- To what extent do I turn a blind eye when it comes to unhealthy behaviours?
- How do I personally role model in this regard?
We acknowledge that this is a challenge, as leaders themselves often feel heightened pressure to perform. But the reprioritization of human connection, communication and care are the first steps towards creating a better work environment, for leaders and their teams alike.
A healthy work life
We do not suggest that responsibility for creating a better work environment lies solely with individual leaders or the organization. To eradicate burnout, individuals, organizations, families and communities all need to play their part in moving us beyond self-interest and toward reciprocity and collective action, to create sustainable future workplaces for the benefit of all. To truly tackle burnout, not only do we need to challenge societal norms and expectations concerning work as the source of our fulfilment in life, we also need to pay attention to the organizational environments we find ourselves caught up in.
From the stories we gathered as part of our research, it is those people who act with tough compassion that are able to save their souls.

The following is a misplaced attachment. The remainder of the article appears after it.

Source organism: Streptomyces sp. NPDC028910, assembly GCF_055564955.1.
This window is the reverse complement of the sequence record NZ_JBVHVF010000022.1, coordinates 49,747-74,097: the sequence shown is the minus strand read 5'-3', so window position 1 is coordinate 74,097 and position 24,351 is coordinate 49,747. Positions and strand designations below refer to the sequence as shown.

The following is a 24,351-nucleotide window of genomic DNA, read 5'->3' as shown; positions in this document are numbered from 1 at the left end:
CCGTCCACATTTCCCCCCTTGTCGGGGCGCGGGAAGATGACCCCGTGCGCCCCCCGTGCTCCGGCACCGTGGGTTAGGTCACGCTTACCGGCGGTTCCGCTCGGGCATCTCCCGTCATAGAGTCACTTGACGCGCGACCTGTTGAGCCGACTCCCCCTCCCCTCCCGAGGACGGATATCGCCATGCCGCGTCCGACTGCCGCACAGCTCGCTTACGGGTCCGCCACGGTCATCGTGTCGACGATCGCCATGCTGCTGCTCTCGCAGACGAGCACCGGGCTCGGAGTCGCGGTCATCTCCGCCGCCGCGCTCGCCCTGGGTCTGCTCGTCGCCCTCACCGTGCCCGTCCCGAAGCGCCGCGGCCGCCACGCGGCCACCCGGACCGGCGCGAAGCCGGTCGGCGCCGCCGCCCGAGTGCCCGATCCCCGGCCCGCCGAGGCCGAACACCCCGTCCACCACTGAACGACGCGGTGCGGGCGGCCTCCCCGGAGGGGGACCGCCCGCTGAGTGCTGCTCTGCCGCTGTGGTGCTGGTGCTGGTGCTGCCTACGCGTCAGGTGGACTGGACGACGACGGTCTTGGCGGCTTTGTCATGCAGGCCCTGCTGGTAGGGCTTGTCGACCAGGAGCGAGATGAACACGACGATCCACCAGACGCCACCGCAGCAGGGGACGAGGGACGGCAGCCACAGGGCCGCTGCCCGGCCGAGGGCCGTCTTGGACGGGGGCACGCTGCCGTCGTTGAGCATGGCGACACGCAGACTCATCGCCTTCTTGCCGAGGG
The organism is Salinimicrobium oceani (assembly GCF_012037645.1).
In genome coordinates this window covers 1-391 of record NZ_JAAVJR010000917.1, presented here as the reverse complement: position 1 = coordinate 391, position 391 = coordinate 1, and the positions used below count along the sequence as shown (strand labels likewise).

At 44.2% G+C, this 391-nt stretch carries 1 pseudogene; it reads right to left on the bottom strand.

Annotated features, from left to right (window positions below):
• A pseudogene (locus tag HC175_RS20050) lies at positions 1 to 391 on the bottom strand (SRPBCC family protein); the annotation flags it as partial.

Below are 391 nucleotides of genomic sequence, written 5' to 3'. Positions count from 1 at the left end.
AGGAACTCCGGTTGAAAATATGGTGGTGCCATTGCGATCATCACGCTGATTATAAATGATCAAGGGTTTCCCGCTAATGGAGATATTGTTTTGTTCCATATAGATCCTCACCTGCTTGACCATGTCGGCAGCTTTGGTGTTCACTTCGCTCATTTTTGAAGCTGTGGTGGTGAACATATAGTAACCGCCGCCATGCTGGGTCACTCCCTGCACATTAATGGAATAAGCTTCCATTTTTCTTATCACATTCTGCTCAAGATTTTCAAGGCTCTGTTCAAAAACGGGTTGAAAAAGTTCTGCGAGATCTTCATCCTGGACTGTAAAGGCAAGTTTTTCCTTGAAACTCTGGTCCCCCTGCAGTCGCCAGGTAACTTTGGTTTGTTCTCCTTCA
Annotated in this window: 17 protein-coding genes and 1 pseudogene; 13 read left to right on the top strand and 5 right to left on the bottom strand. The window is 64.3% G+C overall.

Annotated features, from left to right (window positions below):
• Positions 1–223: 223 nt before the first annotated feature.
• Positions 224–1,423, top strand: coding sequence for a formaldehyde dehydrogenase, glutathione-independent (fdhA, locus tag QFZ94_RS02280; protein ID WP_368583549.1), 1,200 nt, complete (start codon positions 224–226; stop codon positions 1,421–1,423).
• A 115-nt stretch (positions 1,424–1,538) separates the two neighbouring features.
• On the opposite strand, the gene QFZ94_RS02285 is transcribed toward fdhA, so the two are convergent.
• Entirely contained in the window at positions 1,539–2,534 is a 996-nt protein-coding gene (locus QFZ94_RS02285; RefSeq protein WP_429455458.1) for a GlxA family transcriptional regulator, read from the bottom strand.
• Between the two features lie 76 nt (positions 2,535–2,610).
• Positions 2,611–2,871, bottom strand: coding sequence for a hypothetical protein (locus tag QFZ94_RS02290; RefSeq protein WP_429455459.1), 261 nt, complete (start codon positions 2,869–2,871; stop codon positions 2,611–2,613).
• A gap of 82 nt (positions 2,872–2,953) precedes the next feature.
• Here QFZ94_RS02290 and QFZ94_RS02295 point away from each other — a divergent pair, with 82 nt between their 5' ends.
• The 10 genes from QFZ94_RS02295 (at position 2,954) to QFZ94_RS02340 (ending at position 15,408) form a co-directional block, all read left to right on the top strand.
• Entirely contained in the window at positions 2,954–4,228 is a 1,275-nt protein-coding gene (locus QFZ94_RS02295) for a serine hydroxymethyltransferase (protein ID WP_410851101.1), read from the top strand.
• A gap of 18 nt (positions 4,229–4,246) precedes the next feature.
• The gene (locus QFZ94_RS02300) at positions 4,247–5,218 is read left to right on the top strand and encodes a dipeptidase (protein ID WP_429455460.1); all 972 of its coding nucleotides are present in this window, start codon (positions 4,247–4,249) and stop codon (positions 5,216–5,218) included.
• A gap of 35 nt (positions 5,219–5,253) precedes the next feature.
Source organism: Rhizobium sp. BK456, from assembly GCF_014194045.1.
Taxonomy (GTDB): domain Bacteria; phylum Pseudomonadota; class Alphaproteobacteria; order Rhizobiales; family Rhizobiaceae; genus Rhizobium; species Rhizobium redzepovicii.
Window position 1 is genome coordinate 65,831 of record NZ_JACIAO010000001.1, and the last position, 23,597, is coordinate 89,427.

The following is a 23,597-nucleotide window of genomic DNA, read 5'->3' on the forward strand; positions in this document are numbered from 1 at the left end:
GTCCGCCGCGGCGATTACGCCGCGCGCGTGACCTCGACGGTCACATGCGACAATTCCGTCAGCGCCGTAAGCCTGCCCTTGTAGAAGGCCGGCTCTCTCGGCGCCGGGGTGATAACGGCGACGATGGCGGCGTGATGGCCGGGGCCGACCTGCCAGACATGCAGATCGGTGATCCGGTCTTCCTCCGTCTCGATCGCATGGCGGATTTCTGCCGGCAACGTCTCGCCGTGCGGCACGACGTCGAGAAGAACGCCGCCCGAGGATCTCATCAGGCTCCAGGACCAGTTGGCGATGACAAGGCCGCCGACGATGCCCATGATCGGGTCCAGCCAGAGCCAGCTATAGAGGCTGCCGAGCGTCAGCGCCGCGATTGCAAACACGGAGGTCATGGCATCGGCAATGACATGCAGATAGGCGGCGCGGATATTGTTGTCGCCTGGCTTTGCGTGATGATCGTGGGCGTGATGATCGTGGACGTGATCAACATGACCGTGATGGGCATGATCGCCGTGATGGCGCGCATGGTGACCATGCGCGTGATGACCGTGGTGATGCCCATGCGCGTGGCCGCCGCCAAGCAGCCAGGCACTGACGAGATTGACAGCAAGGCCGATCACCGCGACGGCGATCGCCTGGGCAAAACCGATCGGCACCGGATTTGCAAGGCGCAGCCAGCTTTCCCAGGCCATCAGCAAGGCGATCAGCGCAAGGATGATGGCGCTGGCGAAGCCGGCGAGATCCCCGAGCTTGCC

Tough compassion means being able to spot and surface our own unhealthy behaviours – and those displayed by others – before it is too late. It means facing up to difficult conversations about the detrimental impact of organizations’ work cultures, and it means living with clearer boundaries between work and non-work, in service of our long-term wellbeing.
If we are to make the changes required to tackle burnout at its roots, we must also demand different working conditions. Employees and employers need to co-create a shared vision of what it means to lead a healthy work life, and of how work fits into a life well lived.
To eradicate burnout, organizations need to be radically reimagined so that compassion for self and for others is prioritized – so that collective wellbeing is as much a priority as profit. Leaders must role model healthy behaviours by making personal sustainability one of their guiding leadership strengths; and we all, as individuals, must find ways of affirming that purpose also comes from life outside of work.
Dr Amy Bradley is a professor of leadership and management and author of The Human Moment. Dr Katherine Semler is a senior partner at Korn Ferry and adjunct faculty at Ashridge Hult. They are jointly authors of Running on Empty: Navigating the Dangers of Burnout at Work (LID Publishing)